Spynet, by designer Richard Garfield, is a card game for two to four players who take on the roles of spymasters. The game includes recruiting agents from different branches of espionage and completing secret missions. The battle rages to see who will be the master spy.
To begin, the cards are shuffled to form a draw deck. Four different colored tokens are placed on the table in front of each player representing four different spy branches that cards can be played to. They come in four colors: red, green, yellow and blue.
Each player begins with a single card. Most of the 84 cards in SpyNet belong to one of the four colored branches of espionage and are either agent or mission cards. To earn points in the game, each player will need to play mission cards on the table. Mission cards can only be played in the same color area. For example, a red mission card can only go in a red area.
Another restriction for mission cards is that they can only be played in a colored area that a player dominates. To dominate an area, a player must first play agents to that area. Each agent has a number value and the player with the highest total score of agents in that colored area can play mission cards there.
Gameplay is simple. On a player's turn, he or she either recruits or deploys spies. To recruit, a player looks at up to four piles of cards and either takes them or passes. A player only gets one look at any given pile, so there is no going back to a previous pile. This is how a player gets more cards to play.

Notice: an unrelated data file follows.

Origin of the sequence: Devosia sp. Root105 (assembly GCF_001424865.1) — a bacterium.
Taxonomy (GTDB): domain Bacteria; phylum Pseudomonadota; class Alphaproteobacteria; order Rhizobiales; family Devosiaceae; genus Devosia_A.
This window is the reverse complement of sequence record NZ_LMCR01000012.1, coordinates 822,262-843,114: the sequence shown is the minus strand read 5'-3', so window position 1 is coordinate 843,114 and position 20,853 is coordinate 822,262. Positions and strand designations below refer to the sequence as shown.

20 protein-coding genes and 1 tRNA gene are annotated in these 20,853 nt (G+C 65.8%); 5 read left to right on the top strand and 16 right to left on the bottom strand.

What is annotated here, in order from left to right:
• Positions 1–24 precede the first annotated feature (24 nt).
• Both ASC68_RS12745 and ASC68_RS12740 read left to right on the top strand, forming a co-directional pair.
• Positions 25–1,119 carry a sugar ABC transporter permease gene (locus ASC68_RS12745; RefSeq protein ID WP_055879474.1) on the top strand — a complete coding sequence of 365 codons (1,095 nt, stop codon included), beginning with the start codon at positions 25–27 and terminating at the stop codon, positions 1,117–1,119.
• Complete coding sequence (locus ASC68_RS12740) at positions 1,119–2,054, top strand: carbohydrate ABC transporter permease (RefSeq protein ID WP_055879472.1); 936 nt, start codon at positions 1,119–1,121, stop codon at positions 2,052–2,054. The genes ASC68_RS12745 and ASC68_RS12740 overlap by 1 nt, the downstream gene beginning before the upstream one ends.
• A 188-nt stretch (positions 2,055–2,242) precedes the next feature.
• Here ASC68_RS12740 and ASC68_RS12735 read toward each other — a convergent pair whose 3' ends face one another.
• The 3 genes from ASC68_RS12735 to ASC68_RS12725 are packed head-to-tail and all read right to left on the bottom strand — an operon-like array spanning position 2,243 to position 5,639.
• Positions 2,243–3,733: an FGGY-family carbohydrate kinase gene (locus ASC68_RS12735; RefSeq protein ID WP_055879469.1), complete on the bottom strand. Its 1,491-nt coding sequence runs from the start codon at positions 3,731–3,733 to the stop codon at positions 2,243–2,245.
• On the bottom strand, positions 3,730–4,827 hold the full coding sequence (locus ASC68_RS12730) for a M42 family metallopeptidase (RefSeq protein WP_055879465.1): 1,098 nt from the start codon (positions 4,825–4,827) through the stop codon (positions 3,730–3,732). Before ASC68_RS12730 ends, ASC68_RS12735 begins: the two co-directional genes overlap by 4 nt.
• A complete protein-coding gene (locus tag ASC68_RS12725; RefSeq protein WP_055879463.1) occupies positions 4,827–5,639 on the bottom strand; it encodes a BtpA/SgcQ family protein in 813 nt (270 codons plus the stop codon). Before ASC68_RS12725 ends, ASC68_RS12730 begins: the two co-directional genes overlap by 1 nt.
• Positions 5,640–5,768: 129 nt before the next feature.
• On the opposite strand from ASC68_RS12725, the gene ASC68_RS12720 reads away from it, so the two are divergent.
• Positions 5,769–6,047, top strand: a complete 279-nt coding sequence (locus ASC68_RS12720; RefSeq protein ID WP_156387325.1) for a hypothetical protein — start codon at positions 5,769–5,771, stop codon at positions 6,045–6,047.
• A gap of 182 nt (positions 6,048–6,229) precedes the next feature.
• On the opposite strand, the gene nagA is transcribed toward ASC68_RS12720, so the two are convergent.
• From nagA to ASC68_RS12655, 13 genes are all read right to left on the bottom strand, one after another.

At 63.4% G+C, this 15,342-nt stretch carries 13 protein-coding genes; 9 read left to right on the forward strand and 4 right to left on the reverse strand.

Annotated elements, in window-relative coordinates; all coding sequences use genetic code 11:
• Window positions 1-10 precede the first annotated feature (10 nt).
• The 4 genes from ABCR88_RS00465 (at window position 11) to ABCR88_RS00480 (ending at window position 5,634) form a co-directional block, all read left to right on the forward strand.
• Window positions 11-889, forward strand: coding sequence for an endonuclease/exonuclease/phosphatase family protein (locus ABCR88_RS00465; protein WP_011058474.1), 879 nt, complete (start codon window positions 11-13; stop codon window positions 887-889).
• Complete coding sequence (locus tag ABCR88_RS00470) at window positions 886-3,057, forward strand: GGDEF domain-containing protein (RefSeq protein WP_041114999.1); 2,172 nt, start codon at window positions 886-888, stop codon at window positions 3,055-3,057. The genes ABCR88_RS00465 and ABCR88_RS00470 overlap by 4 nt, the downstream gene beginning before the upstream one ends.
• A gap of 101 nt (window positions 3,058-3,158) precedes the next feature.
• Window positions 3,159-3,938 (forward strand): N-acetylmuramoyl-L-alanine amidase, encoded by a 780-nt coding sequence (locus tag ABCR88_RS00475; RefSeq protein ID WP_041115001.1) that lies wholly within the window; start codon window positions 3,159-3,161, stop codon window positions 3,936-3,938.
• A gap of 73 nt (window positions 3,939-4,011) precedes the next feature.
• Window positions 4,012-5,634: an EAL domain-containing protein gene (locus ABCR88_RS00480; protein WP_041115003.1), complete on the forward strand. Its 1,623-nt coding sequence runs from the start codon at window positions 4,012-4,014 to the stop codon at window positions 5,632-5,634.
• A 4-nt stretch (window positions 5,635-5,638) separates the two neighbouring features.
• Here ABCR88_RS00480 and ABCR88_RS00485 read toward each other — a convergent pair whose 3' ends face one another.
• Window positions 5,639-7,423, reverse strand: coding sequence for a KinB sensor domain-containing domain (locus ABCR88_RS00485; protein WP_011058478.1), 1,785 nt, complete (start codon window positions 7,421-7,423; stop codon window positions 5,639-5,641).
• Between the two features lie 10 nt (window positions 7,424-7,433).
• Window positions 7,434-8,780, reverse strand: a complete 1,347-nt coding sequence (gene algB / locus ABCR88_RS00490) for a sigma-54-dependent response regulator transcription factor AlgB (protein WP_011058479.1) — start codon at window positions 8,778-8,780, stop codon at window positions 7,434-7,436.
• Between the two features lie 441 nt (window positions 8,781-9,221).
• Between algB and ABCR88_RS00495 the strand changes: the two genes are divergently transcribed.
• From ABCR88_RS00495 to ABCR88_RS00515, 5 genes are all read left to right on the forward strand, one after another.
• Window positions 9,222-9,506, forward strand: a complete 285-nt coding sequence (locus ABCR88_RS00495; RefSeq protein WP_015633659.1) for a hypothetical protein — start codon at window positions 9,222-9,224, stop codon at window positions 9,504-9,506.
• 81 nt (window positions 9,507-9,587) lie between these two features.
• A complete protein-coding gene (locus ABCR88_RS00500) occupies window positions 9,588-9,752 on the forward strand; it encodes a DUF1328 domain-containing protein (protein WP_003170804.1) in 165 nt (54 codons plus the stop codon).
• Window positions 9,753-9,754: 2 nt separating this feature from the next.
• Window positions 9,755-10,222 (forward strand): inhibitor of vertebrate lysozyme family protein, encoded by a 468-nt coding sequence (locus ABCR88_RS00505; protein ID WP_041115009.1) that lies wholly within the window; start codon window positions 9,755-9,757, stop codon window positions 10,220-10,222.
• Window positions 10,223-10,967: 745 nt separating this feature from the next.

The deploy action is done in four steps. First, one agent card can be played to a colored area to create dominance. Second, a player can add a funding card to an agent, making the agent more powerful. Third, a player can play a mission card to each colored branch he or she is dominating and fourth, a player may pass one card to a teammate.
A variety of cards such as special agents, mercenary agents and text cards can affect the game and make it more unpredictable and interesting. These are included in the card deck and come up periodically.
There are also situation cards that can change the rules of the entire game, but those are recommended for experienced players. Things can get crazy when these are added.
The game ends when the last card of the draw deck is drawn. At that point, all of the mission cards played on the table are added together. The team with the most points wins.
SpyNet is a clever partnership game with simple mechanics and exciting gameplay. Although there are instructions for two or three players, to get the most out of SpyNet players will want to play together with four, creating two teams of two.
Overall, the game is fun and entertaining. One can tell that it was designed by a veteran gamer. Is it groundbreaking? No. But there is enough excitement and variety to make this worth a look. Find out more at the Z-Man Games website.